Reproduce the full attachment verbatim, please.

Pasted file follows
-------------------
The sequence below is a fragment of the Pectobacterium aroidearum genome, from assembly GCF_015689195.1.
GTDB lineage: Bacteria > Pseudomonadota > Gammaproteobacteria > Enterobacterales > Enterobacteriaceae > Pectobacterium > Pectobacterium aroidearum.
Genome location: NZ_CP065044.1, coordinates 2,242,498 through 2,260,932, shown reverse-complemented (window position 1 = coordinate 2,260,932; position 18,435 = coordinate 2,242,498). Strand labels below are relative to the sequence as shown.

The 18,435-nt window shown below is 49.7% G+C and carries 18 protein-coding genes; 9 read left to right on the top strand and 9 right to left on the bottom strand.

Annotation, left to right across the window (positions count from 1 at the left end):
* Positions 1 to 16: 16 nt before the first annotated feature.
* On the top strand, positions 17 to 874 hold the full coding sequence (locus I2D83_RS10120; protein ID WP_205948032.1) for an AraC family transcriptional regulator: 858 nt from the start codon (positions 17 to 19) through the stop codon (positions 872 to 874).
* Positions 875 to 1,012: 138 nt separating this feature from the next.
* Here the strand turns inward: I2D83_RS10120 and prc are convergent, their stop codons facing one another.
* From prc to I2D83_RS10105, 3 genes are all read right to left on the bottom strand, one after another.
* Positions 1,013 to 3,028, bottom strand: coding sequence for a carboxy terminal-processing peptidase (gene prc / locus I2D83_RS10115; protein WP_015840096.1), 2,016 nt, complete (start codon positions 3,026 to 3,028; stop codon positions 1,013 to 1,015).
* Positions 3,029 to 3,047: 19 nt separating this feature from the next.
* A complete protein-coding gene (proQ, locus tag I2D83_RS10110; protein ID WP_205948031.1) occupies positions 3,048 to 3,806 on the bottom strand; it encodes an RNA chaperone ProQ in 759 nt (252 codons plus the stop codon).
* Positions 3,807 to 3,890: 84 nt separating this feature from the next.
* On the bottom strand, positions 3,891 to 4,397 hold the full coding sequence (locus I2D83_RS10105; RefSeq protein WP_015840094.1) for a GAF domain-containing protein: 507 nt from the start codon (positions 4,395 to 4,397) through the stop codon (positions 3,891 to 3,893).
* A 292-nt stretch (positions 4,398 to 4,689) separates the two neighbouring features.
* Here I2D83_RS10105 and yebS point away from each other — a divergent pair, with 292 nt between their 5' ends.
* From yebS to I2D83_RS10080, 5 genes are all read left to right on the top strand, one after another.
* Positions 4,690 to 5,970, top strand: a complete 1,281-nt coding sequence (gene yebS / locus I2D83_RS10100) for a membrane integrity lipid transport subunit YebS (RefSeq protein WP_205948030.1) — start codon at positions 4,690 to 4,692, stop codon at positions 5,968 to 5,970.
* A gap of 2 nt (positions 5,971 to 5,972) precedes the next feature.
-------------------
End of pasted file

The sequence below is a fragment of the Pectobacterium aroidearum genome, from assembly GCF_015689195.1.
GTDB lineage: Bacteria > Pseudomonadota > Gammaproteobacteria > Enterobacterales > Enterobacteriaceae > Pectobacterium > Pectobacterium aroidearum.
Genome location: NZ_CP065044.1, coordinates 2,242,498 through 2,260,932, shown reverse-complemented (window position 1 = coordinate 2,260,932; position 18,435 = coordinate 2,242,498). Strand labels below are relative to the sequence as shown.

The 18,435-nt window shown below is 49.7% G+C and carries 18 protein-coding genes; 9 read left to right on the top strand and 9 right to left on the bottom strand.

Annotation, left to right across the window (positions count from 1 at the left end):
* Positions 1 to 16: 16 nt before the first annotated feature.
* On the top strand, positions 17 to 874 hold the full coding sequence (locus I2D83_RS10120; protein ID WP_205948032.1) for an AraC family transcriptional regulator: 858 nt from the start codon (positions 17 to 19) through the stop codon (positions 872 to 874).
* Positions 875 to 1,012: 138 nt separating this feature from the next.
* Here the strand turns inward: I2D83_RS10120 and prc are convergent, their stop codons facing one another.
* From prc to I2D83_RS10105, 3 genes are all read right to left on the bottom strand, one after another.
* Positions 1,013 to 3,028, bottom strand: coding sequence for a carboxy terminal-processing peptidase (gene prc / locus I2D83_RS10115; protein WP_015840096.1), 2,016 nt, complete (start codon positions 3,026 to 3,028; stop codon positions 1,013 to 1,015).
* Positions 3,029 to 3,047: 19 nt separating this feature from the next.
* A complete protein-coding gene (proQ, locus tag I2D83_RS10110; protein ID WP_205948031.1) occupies positions 3,048 to 3,806 on the bottom strand; it encodes an RNA chaperone ProQ in 759 nt (252 codons plus the stop codon).
* Positions 3,807 to 3,890: 84 nt separating this feature from the next.
* On the bottom strand, positions 3,891 to 4,397 hold the full coding sequence (locus I2D83_RS10105; RefSeq protein WP_015840094.1) for a GAF domain-containing protein: 507 nt from the start codon (positions 4,395 to 4,397) through the stop codon (positions 3,891 to 3,893).
* A 292-nt stretch (positions 4,398 to 4,689) separates the two neighbouring features.
* Here I2D83_RS10105 and yebS point away from each other — a divergent pair, with 292 nt between their 5' ends.
* From yebS to I2D83_RS10080, 5 genes are all read left to right on the top strand, one after another.
* Positions 4,690 to 5,970, top strand: a complete 1,281-nt coding sequence (gene yebS / locus I2D83_RS10100) for a membrane integrity lipid transport subunit YebS (RefSeq protein WP_205948030.1) — start codon at positions 4,690 to 4,692, stop codon at positions 5,968 to 5,970.
* A gap of 2 nt (positions 5,971 to 5,972) precedes the next feature.